“Tell him to erase all the pictures he took just now,”
The Thai guy looked on blankly. He didn’t even have the chance to depress the shutter when he was shouted at.
“He said he didn’t take any photos,” the policeman seemed to be satisfied by the answer and started to calm down. He returned the camera to the Thai guy and said, “Tell him not to do this again,”
I nodded. We were lef off easy. Stories of police erasing the entire memory card was not unheard of. Thankfully after 2 checks, we continued onto Kunming without any hiccups.
We arrived at Kunming late in the evening and it was chilly that we needed our jackets. Despite being a modern city, the city sits at around 1,800m above sea level.
Beau was meeting his friend, Rob at a the Lost Garden Hostel and since the Thai guy and I didn’t have any place to stay, we tagged along. We only had a rough address and knew that it was near the Green Lake Park. We had to ask several locals for directions but eventually we found our way.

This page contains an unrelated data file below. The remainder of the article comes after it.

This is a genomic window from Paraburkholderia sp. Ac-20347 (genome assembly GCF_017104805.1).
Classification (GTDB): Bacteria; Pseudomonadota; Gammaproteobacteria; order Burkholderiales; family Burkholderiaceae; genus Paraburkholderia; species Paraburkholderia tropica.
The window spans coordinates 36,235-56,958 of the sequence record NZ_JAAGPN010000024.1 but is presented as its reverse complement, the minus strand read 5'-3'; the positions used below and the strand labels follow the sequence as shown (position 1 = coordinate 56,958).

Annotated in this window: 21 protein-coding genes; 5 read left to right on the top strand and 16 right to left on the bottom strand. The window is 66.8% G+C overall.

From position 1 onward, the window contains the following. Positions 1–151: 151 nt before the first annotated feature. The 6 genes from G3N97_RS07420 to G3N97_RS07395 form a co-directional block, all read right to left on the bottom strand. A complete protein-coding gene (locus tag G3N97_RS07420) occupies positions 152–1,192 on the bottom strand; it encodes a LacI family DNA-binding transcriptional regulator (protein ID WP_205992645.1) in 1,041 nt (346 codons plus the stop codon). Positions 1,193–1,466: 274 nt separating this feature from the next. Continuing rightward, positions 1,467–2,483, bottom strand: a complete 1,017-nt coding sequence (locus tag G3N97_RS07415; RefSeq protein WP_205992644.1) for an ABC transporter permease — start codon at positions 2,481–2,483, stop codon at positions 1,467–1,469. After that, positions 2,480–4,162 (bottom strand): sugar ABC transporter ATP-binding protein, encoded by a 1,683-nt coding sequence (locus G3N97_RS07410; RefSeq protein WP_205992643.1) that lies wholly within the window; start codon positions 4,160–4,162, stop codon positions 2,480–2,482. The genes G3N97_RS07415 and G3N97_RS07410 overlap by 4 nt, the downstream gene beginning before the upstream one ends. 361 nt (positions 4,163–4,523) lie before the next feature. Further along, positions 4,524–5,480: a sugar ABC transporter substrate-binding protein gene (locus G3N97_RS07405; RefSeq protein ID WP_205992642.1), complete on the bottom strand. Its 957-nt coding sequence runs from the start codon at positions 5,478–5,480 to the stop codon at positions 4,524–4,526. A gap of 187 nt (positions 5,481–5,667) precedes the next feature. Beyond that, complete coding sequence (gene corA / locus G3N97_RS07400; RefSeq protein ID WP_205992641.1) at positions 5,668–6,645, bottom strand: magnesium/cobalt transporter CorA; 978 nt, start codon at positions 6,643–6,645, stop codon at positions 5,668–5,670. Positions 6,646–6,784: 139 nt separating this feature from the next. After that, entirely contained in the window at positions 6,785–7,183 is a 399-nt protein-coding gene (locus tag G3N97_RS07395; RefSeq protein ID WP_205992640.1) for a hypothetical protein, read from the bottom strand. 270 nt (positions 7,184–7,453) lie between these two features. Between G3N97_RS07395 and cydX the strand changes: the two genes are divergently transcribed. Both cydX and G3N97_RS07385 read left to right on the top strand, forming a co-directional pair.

The Thai guy and I shared a private room while Beau stayed at the dorm. Before we slept, the Thai guy told me once again that he was worried about the language barrier in China. I told him not to worry as there will be helpful people everywhere should he gets stuck somewhere. Truth is, I knew how difficult it was for a non-native speaker. Other than the touristy areas, not many could speak English. But I’m pretty sure he would get by.
You could imagine how tired we were after a long day, I slept extra soundly that night.
On March 2013, I bought a one-way ticket to Siem Reap and travelled to various places for 5 months. I returned home in September and decided to blog all the memorable stories and photos. I believe it’s the best way to conserve these memories and also to share them with my friends. All posts are tagged to the category 2013 Travels, should you need to browse the entire series.
I was in Yunnan, China from April 10 to May 3. Most of the shots were taken with Olympus OM-D E-M5, with either the Olympus M.Zuiko 12-50mm f/3.5-6.3 kit lens or the original Panasonic Lumix G 20mm f/1.7 pancake lens. They were shot in RAW and processed, edited in Adobe Lightroom. Others shots were taken with my HTC Desire HD smartphone.